Origins of Astrology
Ancient astrologers were interested in much more than dating compatibility and career moves. If you go back far enough, astrology and astronomy were once one and the same. The idea of linking the movements of stars to human behavior may in fact have originated in the days of prehistoric cavemen. Depictions in caves indicate an awareness of lunar cycles as early as 25,000 years ago. Near the entrance to France’s Lascaux cave complex is a beautiful painting of a bull – and what appears to be a map of the Pleiades (Seven Sisters) star cluster above its shoulder.
Many historians believe the ancient Sumerians developed today’s 12-sign zodiac system, and that the ancient Babylonians adopted it roughly 3,300 years ago (although much earlier Babylonian art features depictions of lions, scorpions, rams, and bulls). Other historians, however, have taken a completely different view. The famed French scientist/writer Charles-Francois Dupuis, who published a major chronological study of the zodiac in 1806, maintained the zodiac signs we know had existed in Upper Egypt (Ethiopia) 15,000-16,000 years ago.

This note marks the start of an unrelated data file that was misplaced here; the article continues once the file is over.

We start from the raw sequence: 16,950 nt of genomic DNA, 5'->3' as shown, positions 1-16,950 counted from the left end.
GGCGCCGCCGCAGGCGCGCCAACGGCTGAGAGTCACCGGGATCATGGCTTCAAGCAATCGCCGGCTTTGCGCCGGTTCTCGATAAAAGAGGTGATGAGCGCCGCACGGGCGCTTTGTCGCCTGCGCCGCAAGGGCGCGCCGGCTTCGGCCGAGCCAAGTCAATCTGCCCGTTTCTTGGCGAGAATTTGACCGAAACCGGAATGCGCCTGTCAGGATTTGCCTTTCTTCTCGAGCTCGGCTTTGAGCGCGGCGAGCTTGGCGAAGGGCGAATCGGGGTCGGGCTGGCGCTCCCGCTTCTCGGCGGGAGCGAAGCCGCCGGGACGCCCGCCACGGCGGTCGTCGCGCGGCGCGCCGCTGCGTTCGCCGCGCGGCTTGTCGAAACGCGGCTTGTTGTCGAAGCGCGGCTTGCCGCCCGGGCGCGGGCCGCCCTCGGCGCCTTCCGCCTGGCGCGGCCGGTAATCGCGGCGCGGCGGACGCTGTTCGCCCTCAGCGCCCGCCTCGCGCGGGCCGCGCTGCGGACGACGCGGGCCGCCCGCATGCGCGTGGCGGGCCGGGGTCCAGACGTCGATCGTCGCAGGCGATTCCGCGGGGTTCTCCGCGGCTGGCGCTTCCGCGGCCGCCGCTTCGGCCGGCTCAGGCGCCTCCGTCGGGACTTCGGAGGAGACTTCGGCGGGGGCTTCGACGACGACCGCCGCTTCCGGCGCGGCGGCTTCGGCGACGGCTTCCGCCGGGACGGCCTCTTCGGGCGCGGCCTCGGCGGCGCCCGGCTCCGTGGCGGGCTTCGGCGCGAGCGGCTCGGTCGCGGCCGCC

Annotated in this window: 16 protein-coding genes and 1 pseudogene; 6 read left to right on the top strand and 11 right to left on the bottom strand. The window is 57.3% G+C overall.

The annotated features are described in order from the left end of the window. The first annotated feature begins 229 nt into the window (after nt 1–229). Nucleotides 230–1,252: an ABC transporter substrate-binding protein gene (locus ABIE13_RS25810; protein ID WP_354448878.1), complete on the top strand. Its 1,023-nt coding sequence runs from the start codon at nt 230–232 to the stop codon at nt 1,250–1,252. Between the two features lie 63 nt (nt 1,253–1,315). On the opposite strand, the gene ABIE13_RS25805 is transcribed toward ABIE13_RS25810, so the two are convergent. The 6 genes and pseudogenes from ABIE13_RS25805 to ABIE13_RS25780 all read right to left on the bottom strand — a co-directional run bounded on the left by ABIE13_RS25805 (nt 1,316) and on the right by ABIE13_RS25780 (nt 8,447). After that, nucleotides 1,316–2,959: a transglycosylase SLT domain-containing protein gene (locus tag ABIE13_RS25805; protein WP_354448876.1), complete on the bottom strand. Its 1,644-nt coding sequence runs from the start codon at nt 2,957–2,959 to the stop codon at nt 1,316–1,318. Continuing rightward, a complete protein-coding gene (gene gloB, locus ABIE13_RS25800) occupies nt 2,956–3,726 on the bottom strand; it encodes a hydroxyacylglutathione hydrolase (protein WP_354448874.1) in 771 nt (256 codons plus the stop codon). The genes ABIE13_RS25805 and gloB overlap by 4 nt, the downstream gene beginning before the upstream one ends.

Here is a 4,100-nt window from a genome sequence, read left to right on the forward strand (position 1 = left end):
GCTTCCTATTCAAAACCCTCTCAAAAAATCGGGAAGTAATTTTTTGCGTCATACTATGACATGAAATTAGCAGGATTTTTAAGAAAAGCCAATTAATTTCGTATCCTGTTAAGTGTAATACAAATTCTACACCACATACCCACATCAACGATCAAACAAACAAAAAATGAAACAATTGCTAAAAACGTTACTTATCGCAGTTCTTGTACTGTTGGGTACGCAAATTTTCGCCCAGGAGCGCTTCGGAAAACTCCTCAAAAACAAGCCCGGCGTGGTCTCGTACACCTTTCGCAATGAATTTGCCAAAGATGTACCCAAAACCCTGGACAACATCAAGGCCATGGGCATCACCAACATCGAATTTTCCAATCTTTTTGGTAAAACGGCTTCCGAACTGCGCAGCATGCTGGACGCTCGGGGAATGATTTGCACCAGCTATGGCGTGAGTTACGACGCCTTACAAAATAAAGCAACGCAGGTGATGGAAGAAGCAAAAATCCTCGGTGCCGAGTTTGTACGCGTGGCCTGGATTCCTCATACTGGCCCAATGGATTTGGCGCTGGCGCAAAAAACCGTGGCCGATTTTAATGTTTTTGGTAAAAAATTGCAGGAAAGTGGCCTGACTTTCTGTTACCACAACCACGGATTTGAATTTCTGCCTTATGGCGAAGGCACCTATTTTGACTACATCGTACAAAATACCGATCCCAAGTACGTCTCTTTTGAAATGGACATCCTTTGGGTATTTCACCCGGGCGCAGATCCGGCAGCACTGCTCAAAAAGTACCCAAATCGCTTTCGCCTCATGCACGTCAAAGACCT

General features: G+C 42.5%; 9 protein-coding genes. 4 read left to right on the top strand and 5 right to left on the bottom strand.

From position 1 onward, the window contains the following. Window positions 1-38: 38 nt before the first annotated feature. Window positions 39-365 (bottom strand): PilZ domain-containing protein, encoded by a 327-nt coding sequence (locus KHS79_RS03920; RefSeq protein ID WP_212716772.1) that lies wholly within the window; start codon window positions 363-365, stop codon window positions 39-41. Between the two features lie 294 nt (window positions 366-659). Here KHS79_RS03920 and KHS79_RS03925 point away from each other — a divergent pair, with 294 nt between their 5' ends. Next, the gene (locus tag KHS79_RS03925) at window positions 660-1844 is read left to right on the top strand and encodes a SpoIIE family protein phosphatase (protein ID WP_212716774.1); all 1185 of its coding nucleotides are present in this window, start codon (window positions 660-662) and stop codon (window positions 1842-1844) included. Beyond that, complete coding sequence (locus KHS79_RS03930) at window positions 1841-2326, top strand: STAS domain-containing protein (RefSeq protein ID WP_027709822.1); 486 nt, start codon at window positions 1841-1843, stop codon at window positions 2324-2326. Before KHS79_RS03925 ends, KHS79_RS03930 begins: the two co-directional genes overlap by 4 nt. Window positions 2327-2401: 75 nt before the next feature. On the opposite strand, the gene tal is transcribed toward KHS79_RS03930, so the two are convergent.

The challenge is that while historical artifacts may serve as markers, they do not reveal how long the traditions they depict had been in existence prior to their creation. For example, many of the fairy tales the Brothers Grimm published beginning in 1812 were in fact old German folk tales that had been passed from generation to generation for centuries. Likewise, the 12-part zodiac system we credit to the Sumerians and Babylonians may in fact be a remnant of advanced civilizations that vanished during the Ice Age, but whose astrological traditions had been passed on orally for millennia until the Sumerians and Babylonians finally encoded them.
The Great Sphinx in Egypt represents a lion. Given the awkward size and position of the Sphinx’s human head, we might reasonably conclude it was actually once a much larger lion's head that some vain Pharaoh had carved down into his likeness. Some scientists, noting water erosion at the Sphinx’s base, have argued the Sphinx dates to a time when there was heavy rainfall in Egypt – 6,000+ years ago – and concluded it might be as much as 12,000 years old. In other words, the Sphinx may be the remnant of a lost ancient civilization. If the scientists are right, and if today’s astrological system and understanding of astronomy were in place at that distant time, then the choice of a lion figure would have made perfect sense – because from about 10,000 to 12,000 years ago, it would have been the astrological Age of Leo.